Southwest is expanding at Love Field thanks to an agreement secured at the end of last week with United Airlines. United’s two gates will be subleased on a long-term basis to Southwest, allowing the Dallas-based carrier to operate the additional flights to nine new cities. With the move Southwest will have control over 18 of the 20 gates in the airport; the other two are controlled by Virgin America which acquired the gates from American Airlines as part of a required divestiture related to that company’s merger with US Airways.
The gates will shift over in April 2015, with United cutting back service to its hub at Houston Intercontinental. United’s use of the gates has been the subject of some sparring in the aviation community with accusations of willful inefficiencies to block other carriers’ access. In September 2014 United indicated to Dallas authorities its intention to increase service at Love field as part of its justification for not providing gate space to Delta at the airport.
Most recently United agreed to lease space to Delta to allow for continued service on the Atlanta-Dallas route. That was a 180-day agreement reached at the beginning of January which means it overlaps with the new sublease deal by about three months. It is unclear what will happen when the initial transfer of gate access is made or at the end of that 180-day window. But it is entirely possible that Delta will be pushed out of Love as part of this deal.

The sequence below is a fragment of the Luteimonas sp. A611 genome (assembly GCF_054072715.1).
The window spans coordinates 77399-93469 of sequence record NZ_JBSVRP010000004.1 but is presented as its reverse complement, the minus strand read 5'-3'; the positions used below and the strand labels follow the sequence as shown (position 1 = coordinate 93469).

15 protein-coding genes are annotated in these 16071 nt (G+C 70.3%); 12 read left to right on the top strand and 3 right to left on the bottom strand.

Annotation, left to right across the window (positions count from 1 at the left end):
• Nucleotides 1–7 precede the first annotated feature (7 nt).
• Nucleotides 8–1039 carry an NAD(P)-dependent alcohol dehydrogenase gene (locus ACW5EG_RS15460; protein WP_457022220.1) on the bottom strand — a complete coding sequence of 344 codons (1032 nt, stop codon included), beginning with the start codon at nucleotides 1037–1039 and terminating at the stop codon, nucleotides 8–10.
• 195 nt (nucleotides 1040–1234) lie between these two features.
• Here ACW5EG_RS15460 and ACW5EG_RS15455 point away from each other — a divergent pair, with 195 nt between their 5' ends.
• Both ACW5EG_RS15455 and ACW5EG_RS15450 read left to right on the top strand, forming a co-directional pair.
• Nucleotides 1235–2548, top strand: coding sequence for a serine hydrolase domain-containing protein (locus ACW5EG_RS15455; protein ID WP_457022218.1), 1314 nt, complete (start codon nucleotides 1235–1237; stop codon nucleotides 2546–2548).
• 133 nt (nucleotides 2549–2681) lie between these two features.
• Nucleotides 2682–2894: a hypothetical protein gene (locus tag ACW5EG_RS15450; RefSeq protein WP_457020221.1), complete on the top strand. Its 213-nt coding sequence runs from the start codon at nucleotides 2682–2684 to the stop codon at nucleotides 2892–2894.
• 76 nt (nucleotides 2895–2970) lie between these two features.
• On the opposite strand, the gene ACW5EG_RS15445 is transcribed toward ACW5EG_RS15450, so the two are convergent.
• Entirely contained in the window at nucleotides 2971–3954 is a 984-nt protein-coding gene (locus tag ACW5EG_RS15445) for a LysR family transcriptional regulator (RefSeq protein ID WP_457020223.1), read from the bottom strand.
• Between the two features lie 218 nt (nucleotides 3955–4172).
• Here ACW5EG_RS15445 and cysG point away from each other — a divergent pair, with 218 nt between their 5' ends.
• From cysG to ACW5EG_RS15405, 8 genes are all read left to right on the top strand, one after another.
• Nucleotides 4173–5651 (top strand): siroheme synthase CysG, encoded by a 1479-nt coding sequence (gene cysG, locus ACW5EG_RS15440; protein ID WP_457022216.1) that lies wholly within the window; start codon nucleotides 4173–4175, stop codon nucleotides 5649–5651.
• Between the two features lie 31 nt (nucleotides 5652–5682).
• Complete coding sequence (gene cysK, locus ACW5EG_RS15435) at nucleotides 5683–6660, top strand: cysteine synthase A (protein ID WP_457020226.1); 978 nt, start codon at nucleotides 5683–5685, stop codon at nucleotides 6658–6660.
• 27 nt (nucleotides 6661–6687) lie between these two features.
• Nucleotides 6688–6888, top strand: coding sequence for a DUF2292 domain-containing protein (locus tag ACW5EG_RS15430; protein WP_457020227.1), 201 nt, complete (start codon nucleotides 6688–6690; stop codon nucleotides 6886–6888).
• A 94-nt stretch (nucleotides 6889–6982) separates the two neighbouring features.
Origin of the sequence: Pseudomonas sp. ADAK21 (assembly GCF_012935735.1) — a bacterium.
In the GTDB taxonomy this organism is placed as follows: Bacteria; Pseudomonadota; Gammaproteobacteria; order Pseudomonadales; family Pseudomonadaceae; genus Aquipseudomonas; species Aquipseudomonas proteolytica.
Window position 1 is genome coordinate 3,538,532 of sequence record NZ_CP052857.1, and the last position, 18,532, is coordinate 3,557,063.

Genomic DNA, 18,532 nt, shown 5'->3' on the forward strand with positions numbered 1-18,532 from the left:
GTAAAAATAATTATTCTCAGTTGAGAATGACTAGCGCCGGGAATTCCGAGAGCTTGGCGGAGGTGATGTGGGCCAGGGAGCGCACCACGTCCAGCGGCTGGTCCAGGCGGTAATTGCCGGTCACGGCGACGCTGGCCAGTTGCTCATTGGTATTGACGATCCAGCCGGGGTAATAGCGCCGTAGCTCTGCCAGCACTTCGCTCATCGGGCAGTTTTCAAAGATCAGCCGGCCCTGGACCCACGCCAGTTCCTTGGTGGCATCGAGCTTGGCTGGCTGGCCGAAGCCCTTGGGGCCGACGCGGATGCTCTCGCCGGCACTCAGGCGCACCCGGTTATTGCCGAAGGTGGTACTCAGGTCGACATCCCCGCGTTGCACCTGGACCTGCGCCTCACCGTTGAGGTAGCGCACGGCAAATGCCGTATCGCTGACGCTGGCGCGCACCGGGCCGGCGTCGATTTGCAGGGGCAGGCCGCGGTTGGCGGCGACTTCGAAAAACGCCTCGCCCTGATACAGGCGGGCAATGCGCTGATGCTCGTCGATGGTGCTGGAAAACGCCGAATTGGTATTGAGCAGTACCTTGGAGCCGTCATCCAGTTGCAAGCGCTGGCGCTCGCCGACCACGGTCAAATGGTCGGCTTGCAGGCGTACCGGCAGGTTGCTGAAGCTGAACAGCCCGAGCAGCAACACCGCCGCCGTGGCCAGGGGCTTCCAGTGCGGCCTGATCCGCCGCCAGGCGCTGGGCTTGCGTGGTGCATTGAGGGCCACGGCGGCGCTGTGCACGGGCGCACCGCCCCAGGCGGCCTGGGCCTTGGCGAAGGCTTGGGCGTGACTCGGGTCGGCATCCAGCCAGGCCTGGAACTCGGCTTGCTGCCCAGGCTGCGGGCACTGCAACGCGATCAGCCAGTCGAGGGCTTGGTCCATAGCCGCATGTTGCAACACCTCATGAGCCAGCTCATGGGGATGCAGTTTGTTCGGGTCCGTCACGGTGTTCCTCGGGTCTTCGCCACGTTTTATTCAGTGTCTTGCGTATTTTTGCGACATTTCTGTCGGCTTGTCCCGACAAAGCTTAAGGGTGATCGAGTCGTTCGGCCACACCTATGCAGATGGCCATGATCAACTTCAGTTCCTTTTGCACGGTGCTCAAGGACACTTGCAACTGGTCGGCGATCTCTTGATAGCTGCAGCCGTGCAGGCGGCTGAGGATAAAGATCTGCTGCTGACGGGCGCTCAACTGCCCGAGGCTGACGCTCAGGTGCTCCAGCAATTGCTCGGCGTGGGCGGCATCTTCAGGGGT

It is also worth remembering that United has previously fought aggressively to slow Southwest’s growth in Houston. But apparently the view is a bit different when the growth comes at the expense of United’s other competition. Also, the current United flights are run on 50-seat ERJ-145 aircraft, a type the company is significantly reducing in its fleet. Those reductions are affecting other routes as well, though this is the first where others have been angling for access.
The DOJ Antitrust Division approved the deal so it seems the government is convinced it will not adversely affect competition. And based on the earnings report from American Airlines last quarter the seems to still be some competition across the two airports; AA noted a sizable hit in local yields for Dallas traffic with the repeal of the Wright Amendment and growth of longer routes from Love Field. Still, one airline controlling 90% of the traffic at an airport seems like the sort of thing the Feds typically frown upon. Or maybe it is just that the government only really cares when such moves happen in New York City or Washington, DC.
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